I love this show. There's just something about it, something unique and completely different. The team responsible for Serial Experiments Lain is behind this production, but you wouldn't know it off hand. Besides Yoshitoshi Abe's distinct drawing style, the two shows have nothing in common with each other. You'll get the most satisfaction out of NieA if you go into it without any preconceived ideas or expectations. It's a great anime that truly stands on its own.
The plot of NieA_7 is simple. Mayu has recently graduated high school, and has moved away from home to enroll in a cram school in order to pass her college entrance exams. She lives at the Enohana Bathhouse, paying her rent by working after hours and cleaning the baths. She affords her education by working a paper route in the morning, and going to work as a delivery person at a small restaurant in the evenings. She also shares her room with an alien named NieA. In this world, aliens arrived years ago, and have generally been accepted as a part of society. They didn't invade or attack, they just came over like any other type of immigrant. Yet they haven't achieved total acceptance, and still strive to fit in. NieA is an "under seven," the lowest possible class. She also happens to be missing an antenna, one of the few features that separates an alien from a human.
One of the most appealing things about this show is it's incredible simplicity. The life that each individual leads is wonderfully plain. Mayu spends her days going to school and working at three separate jobs, just to afford somewhere to live and pay for her education. At the end of the day, she barely can afford a bowl of rice, and goes to sleep on the floor of her rented room, after moving aside a small circular table, one of the few pieces of furniture in the barren room. NieA focuses on collecting junk and building her ufo's as if nothing else mattered. (Except for eating, of course, and boy, does she eat.) There are no intricate diabolical schemes, or secret super powered origins or psychic attacks or hidden meanings behind these folks. They are such real and true individuals that it's almost impossible to not identify with at least one of them. Despite the fantasy and fiction elements of the story, the problems they face are often quite real. The emotions and struggles they experience are things that nearly all of us have encountered at on time or another. This is what gives this show it's appeal, it's down to earth, familiar "everyman" feel.
The second thing that makes this show so enjoyable is its sense of humor. It's a style called "hetare" or, literally, "lame." (This is explained further in the excellent liner notes on the discs.) The jokes are often quite dry, and more often than not, obscure and just plain goofy. But in a good way, the kind of humor that makes you grin and every once in a while laugh out loud without realizing it. Nicely timed slapstick can be found in this show, as well as a plethora of odd situations and bizarre predicaments. But the greatest moments come from character interactions. It may be NieA and Mayu frantically arguing about food or why a UFO just crashed through the roof, or Chiaki becoming spastically excited at the mention of any alien activity. Meanwhile poor Genzo shyly takes any opportunity to see Mayu, even though he can barely manage to speak around her. Throw in an innocently perverted Indian alien that owns a convenience store, an obsessive female alien that thinks she's Chinese and receives radio broadcasts on her antennae, a few man eating plants, a mysterious buzzing mothership, and the fun really begins. The music is amazing. It consists of both Blues and Ukulele tunes, which perfectly fit the mood and atmosphere. Often it's heard through NieA's old record player or shoddy radio set, giving the music that bit of noise and static that just feels right on an old bluesy instrumental.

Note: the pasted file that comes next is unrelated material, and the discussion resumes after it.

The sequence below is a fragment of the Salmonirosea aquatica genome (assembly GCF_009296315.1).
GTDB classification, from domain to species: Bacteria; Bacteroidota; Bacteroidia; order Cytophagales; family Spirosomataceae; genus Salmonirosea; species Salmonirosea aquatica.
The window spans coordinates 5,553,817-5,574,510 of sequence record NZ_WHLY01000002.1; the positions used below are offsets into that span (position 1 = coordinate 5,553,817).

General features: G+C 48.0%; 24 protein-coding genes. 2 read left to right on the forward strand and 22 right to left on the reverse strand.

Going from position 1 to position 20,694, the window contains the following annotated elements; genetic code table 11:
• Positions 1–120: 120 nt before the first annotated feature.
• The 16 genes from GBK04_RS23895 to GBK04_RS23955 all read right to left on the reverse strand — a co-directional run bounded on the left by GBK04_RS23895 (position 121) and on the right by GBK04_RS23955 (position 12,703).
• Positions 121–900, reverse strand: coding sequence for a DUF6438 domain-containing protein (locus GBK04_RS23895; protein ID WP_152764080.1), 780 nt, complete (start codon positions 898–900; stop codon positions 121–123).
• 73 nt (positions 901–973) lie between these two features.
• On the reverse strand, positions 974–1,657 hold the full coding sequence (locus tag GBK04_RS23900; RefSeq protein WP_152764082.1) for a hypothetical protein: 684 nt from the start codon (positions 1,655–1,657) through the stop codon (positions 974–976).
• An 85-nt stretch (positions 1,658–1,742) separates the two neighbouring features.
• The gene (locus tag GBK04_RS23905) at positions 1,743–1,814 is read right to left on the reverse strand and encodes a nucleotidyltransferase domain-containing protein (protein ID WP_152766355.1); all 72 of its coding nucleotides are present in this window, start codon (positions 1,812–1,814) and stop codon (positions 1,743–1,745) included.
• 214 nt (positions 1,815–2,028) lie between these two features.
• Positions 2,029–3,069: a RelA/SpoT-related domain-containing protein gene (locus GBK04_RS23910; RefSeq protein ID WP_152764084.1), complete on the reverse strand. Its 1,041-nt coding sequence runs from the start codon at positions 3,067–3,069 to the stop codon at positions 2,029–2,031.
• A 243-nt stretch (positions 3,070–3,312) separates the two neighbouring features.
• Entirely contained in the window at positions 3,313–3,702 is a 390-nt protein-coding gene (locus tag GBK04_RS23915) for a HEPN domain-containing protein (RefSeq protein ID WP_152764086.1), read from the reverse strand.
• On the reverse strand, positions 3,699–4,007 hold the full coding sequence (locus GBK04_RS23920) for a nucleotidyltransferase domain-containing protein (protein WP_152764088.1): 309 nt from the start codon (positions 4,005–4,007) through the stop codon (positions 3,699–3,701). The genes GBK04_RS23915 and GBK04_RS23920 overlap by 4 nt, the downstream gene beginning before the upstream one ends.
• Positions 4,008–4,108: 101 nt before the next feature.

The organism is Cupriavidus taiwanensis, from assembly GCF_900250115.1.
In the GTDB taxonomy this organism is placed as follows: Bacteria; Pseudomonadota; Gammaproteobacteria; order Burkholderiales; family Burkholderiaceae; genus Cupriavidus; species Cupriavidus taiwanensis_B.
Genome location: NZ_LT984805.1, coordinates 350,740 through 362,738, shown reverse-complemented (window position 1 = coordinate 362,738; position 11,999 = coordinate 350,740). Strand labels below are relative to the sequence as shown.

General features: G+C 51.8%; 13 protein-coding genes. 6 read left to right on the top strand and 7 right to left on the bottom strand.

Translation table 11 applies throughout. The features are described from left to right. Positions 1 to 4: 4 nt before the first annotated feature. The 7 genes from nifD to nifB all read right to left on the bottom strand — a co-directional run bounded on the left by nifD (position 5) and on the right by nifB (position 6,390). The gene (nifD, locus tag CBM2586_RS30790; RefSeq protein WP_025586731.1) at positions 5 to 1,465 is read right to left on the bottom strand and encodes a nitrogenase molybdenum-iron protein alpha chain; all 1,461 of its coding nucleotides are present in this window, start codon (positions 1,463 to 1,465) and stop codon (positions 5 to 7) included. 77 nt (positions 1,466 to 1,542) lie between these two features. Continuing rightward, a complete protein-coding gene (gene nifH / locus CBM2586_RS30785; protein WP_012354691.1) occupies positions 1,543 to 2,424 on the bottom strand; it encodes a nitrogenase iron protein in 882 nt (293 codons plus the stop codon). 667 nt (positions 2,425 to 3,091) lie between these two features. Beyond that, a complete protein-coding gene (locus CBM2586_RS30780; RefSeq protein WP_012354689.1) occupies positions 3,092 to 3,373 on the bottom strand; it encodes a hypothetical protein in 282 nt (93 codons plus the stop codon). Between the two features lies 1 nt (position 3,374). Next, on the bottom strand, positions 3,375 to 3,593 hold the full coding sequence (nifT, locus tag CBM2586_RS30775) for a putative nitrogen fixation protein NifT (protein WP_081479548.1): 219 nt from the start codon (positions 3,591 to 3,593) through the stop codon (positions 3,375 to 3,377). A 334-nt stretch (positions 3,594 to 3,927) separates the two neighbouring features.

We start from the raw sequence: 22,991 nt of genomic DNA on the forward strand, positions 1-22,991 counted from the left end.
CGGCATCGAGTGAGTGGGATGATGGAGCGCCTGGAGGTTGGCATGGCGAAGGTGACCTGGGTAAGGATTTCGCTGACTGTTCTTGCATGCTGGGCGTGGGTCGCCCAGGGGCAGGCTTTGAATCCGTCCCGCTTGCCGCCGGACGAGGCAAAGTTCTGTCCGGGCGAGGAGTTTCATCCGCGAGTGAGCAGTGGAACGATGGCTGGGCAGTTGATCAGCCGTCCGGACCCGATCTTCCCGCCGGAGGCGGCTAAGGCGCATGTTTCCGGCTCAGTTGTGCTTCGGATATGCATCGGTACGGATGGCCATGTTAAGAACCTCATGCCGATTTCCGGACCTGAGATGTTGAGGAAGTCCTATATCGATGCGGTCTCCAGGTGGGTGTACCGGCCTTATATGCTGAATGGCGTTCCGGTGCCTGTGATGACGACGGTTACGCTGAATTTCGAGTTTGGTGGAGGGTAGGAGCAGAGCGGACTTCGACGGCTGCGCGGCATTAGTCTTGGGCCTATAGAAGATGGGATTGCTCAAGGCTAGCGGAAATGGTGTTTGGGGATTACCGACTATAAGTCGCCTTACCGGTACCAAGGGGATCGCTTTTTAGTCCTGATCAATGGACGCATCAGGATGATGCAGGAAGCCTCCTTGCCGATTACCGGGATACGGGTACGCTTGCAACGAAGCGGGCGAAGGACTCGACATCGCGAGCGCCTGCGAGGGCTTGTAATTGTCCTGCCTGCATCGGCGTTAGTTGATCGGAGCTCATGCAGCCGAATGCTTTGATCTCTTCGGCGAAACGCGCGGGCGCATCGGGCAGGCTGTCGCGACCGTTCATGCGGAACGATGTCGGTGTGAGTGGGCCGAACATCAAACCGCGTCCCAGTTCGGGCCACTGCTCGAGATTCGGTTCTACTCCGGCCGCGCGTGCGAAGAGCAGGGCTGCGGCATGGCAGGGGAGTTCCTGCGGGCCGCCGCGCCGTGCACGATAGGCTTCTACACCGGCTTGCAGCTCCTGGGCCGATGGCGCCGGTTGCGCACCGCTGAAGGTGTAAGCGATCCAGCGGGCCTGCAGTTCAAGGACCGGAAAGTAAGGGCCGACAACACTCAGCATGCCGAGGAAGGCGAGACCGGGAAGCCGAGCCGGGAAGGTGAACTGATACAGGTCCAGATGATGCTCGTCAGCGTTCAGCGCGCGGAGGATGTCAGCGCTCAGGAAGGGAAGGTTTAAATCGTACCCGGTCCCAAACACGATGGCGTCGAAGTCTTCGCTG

The DVD's themselves are excellent. The covers are almost identical to their region 2 counter parts. (the orientation has been changed, and one cover had to be left out due to a four disc release.) Each disc comes with a little paper stand up of some of the characters and locations, something Pioneer likes to do. Most people aren't going to cut these out and arrange them, but they do make neat collectibles. Each disc has clean, simple menus that perfectly fit the show. The extras are sparse, but very interesting, such as the liner notes that help explain life in rural Japan. You can learn a whole lot about bathhouses, food, and general Japanese culture just from reading these notes. The quality of the video and sound is excellent.
All I can say is give NieA a chance. It's not a show that everyone will like, but I think a lot of people will be pleasantly surprised. The simple, somber, emotional moments in the show wonderfully contrast the crazy, off the wall comedic elements. It creates a unique feel, and gives the show its identity. If you're looking for something different, this might be the off beat, character driven, moody, introspective, comedic anime for you.Reviewed by Vintango Return to site
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